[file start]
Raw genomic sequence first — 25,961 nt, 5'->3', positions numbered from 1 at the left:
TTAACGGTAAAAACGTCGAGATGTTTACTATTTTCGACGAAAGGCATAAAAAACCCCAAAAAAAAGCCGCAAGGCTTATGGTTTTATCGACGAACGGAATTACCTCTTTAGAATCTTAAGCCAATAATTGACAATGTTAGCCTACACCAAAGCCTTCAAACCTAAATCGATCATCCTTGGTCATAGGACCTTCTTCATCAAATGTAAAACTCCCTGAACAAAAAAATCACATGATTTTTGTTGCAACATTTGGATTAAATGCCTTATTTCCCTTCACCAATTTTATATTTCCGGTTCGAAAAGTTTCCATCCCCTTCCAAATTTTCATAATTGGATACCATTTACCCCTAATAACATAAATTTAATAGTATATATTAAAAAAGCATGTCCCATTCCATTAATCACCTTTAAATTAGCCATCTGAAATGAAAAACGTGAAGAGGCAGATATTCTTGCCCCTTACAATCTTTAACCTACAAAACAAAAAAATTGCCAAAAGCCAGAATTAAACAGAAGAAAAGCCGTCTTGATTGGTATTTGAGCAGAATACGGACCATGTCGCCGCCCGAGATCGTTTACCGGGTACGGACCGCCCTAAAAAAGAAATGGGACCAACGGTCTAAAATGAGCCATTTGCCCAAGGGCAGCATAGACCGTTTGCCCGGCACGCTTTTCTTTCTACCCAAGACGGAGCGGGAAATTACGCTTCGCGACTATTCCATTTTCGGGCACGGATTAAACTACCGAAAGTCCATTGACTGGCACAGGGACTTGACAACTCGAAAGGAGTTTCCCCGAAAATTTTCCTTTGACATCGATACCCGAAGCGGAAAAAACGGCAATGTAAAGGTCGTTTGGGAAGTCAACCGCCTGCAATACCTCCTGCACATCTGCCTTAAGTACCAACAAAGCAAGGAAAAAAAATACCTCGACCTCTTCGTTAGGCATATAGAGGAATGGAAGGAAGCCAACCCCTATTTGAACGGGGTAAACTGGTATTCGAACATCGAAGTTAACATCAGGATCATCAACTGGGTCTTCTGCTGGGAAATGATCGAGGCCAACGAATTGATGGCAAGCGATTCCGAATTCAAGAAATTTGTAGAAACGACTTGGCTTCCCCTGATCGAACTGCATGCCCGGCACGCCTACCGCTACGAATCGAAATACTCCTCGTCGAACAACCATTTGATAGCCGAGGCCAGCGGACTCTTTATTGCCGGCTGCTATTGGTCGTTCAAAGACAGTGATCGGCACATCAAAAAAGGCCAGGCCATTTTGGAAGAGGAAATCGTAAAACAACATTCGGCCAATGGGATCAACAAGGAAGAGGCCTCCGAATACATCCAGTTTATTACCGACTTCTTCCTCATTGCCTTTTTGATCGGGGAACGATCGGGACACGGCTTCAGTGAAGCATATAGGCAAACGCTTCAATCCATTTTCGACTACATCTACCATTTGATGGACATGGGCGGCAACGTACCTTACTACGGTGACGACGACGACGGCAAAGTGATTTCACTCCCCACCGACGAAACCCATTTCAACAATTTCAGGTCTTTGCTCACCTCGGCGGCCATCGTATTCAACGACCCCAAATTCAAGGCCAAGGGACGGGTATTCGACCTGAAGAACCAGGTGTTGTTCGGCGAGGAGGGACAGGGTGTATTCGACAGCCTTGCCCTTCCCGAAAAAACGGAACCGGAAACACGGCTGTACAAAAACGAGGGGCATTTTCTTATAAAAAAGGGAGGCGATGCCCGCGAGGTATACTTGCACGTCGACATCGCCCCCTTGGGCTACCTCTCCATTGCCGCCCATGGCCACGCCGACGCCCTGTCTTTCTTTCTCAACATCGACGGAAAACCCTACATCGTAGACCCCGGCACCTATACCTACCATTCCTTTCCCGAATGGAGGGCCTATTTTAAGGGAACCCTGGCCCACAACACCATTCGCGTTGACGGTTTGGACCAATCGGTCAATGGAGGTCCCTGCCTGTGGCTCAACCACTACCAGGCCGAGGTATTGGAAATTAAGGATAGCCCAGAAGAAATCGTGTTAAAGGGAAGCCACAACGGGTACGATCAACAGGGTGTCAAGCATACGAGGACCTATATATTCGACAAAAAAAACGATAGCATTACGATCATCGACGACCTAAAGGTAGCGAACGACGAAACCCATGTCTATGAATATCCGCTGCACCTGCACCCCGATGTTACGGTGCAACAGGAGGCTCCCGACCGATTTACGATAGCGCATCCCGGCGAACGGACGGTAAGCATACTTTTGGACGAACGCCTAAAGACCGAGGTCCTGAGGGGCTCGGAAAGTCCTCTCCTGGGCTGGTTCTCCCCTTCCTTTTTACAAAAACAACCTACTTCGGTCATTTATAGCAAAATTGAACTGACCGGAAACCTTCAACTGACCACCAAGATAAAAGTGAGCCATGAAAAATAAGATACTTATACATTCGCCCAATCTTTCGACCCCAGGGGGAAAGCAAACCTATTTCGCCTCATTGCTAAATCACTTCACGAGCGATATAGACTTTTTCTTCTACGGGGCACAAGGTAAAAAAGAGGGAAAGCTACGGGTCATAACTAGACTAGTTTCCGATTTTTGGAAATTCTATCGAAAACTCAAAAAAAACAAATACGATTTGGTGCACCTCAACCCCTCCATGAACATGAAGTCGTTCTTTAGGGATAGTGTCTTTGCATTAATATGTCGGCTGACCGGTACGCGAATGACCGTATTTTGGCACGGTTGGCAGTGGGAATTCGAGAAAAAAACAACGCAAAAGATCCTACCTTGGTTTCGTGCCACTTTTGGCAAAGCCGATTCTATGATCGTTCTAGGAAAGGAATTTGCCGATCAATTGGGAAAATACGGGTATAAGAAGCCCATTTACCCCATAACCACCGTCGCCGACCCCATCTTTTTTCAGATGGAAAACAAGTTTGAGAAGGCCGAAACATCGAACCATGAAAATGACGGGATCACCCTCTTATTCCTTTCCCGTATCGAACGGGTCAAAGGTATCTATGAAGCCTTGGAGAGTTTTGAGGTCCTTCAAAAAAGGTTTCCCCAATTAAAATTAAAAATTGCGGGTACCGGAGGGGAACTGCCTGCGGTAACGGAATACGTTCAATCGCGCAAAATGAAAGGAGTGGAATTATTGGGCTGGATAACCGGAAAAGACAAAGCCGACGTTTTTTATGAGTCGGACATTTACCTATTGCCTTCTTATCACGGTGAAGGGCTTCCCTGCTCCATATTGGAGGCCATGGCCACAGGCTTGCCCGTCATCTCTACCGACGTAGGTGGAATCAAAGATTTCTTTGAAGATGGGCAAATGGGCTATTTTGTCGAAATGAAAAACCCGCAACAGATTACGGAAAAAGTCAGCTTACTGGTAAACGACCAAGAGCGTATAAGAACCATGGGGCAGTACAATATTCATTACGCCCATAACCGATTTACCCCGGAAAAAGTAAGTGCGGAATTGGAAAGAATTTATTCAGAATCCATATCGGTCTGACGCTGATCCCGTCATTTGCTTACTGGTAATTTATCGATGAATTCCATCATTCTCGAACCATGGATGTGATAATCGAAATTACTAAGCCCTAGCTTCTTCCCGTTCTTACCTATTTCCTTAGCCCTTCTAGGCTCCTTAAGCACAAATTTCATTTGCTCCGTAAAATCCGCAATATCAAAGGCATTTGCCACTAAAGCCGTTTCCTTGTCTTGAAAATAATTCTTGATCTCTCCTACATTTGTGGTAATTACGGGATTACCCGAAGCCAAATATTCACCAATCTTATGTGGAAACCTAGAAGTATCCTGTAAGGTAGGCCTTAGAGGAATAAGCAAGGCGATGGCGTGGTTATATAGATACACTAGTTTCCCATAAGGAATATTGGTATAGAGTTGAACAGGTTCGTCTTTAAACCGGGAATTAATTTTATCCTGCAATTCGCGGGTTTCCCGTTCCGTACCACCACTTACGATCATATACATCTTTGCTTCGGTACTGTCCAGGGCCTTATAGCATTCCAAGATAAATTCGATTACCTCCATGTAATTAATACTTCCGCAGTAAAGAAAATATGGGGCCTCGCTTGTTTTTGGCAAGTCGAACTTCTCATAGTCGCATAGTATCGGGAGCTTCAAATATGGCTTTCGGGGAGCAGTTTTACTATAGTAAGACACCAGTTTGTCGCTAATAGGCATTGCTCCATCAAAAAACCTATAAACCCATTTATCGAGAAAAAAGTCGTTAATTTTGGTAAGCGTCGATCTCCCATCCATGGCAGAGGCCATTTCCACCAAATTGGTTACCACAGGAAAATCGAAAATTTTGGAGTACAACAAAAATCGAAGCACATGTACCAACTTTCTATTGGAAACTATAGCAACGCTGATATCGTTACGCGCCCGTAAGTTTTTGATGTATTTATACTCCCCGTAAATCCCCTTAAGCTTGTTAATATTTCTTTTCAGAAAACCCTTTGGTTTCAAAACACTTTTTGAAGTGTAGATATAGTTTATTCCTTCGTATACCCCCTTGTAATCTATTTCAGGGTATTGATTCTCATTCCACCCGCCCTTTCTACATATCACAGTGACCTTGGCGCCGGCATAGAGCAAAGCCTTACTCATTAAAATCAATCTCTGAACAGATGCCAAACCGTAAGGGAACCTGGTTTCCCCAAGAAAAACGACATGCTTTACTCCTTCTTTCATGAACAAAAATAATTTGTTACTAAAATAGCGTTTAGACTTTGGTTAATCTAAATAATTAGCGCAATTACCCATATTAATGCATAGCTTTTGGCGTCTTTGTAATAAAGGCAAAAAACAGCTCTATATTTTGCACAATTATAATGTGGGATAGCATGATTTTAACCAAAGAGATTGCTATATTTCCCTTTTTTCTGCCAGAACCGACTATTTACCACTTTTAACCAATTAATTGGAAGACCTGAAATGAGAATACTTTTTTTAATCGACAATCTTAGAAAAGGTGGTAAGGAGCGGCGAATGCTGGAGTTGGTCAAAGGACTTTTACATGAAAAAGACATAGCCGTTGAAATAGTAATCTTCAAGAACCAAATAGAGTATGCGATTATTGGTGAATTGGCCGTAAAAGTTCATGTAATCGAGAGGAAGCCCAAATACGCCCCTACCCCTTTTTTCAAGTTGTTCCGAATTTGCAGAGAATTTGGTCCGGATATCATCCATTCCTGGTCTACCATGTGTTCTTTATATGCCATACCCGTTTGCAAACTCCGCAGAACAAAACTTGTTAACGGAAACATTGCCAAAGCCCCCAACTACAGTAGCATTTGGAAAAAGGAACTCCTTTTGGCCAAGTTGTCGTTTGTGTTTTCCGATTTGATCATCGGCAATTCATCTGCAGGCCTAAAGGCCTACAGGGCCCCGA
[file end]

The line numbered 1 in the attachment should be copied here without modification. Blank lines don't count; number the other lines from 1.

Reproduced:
Raw genomic sequence first — 25,961 nt, 5'->3', positions numbered from 1 at the left: